The Dams Raid: a historical perspective

Digging about on the RAF Museum website, as one does, I came across what seems like a very interesting resource, the online version of the Journal of the RAF Historical Society. The society was established in 1986 and runs two or three seminars every year devoted to the whole range of RAF history. It also publishes a journal, and the first 36 numbers of these are all available online. Unfortunately, there doesn’t seem to be either an index or a full list of contents, so I haven’t yet explored every single issue. However, I can say that issue no. 34 could be useful to anyone with an interest in the Dams Raid, as it contains a 26 page article by Wg Cdr T M Webster entitled ‘The Dam Busters Raid – Success or Sideshow?’
This is an interesting, factual account which starts well before the war, and the involvement of Barnes Wallis. Based largely on the book by John Sweetman, it deals with the identification of the Ruhr dams as important industrial targets and the various ideas which were developed for attacking them. Then it follows through the chronology of the planning, the raid itself and its aftermath.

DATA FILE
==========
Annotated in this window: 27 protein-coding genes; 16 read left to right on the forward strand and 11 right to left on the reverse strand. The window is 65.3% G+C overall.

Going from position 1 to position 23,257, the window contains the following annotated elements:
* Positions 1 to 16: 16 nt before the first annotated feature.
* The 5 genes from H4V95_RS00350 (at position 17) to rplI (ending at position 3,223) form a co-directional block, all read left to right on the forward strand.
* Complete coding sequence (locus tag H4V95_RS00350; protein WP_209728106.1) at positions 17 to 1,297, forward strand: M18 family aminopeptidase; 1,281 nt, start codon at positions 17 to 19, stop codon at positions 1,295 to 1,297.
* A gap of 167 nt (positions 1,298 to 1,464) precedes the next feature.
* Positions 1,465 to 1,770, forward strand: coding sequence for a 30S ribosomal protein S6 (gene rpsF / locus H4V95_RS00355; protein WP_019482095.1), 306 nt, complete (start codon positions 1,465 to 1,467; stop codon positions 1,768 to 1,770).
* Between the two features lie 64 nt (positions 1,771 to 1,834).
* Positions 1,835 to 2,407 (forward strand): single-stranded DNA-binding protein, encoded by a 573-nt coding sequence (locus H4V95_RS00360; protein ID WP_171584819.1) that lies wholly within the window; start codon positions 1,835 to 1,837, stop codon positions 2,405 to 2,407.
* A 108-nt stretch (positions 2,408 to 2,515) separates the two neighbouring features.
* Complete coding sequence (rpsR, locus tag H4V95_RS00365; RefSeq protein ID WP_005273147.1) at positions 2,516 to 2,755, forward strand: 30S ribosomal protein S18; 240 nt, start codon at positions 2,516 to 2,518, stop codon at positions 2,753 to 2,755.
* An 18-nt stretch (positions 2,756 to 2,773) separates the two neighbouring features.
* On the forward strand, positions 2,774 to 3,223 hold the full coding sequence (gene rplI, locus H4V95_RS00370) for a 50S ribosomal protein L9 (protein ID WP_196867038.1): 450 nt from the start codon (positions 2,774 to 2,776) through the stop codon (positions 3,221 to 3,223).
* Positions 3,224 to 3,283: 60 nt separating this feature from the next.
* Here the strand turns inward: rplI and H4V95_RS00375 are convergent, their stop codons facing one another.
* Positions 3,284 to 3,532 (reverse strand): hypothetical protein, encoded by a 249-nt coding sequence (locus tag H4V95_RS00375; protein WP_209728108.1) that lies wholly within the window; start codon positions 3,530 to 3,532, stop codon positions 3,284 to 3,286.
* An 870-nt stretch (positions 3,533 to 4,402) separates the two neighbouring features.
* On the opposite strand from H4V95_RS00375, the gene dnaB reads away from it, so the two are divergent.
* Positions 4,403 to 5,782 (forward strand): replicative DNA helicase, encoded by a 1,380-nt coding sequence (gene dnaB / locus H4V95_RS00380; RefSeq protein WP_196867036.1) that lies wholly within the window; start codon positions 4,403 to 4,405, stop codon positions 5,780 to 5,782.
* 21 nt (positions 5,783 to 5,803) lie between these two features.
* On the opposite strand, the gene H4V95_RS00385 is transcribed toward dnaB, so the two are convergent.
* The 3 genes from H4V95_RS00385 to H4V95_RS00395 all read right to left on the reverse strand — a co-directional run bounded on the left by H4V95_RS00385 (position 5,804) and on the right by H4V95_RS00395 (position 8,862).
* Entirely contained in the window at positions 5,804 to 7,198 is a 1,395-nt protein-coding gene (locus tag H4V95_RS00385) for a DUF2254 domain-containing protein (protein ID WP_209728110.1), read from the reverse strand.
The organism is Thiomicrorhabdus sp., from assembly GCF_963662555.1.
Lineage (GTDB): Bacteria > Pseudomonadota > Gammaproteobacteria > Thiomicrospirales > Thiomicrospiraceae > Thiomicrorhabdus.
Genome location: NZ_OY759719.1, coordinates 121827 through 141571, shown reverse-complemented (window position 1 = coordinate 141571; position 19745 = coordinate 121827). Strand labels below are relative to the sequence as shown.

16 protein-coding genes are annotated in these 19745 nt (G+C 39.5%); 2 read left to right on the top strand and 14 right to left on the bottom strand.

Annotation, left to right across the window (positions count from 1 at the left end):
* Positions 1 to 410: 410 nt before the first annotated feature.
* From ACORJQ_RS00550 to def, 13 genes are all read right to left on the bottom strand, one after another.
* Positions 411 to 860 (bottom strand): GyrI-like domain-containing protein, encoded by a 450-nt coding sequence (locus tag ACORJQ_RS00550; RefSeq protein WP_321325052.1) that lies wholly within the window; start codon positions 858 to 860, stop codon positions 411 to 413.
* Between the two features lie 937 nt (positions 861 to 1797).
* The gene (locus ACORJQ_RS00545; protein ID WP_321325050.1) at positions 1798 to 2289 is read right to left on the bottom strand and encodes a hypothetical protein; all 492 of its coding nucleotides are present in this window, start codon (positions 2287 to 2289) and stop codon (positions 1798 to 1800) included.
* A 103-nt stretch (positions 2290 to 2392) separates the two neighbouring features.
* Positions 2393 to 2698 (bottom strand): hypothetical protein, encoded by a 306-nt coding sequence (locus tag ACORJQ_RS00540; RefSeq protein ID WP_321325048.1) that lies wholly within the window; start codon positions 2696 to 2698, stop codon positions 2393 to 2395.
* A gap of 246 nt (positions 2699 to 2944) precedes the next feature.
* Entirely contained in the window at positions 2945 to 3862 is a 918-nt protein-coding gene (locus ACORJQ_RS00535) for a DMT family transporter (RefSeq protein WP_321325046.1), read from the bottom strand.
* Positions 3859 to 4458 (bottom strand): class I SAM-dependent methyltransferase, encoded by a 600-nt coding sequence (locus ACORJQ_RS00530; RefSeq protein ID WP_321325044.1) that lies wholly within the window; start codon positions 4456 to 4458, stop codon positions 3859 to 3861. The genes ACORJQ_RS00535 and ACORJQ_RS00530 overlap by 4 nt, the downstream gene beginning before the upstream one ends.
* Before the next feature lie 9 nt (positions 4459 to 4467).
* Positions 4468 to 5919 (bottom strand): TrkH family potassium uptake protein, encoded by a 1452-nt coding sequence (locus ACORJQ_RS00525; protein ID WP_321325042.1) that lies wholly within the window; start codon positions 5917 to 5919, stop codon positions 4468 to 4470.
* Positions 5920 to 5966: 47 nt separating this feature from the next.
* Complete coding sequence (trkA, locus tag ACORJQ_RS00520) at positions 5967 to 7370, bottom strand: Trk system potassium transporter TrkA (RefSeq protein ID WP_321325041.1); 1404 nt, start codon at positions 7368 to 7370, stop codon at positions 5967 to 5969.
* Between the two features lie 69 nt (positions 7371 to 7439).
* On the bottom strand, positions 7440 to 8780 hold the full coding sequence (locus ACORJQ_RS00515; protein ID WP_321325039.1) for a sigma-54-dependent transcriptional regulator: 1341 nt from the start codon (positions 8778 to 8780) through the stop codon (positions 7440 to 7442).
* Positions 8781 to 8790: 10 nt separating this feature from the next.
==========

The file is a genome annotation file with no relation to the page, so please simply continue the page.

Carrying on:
The conclusion? Perhaps not surprisingly, it is that:

allying this precision [the accuracy of the bombing] to the dramatic post-raid reconnaissance photographs, the undoubted bravery of the crews involved and a pre-determination to use the raid for propaganda purposes it is hardly surprising that the Dams Raid remains the RAF’s most famous single operation and No 617 its most famous squadron.
All in all, the Dams Raid was an all-round success and not a slideshow.

You can download the whole (8MB) PDF here.


Barnes Wallis in Hendon

Photo by mickb6265

It’s a long time since I’ve had a proper look around the RAF Museum in Hendon, North London. On my last visit I was in a rush to get to the research library upstairs. So I’ve missed the fact that there is a re-creation of Barnes Wallis’s office in the exhibition hall, complete with his real drawing board and other paraphernalia. From this picture it looks as though the famous photograph of the Möhne lake after the dam was broken is hanging in the corner. Wallis brought this to the party in the Hungaria restaurant after the Buckingham Palace investiture ceremony, where it was signed by most of the surviving aircrew who took part in the raid.

Full set of mickb’s pictures are here on Flickr.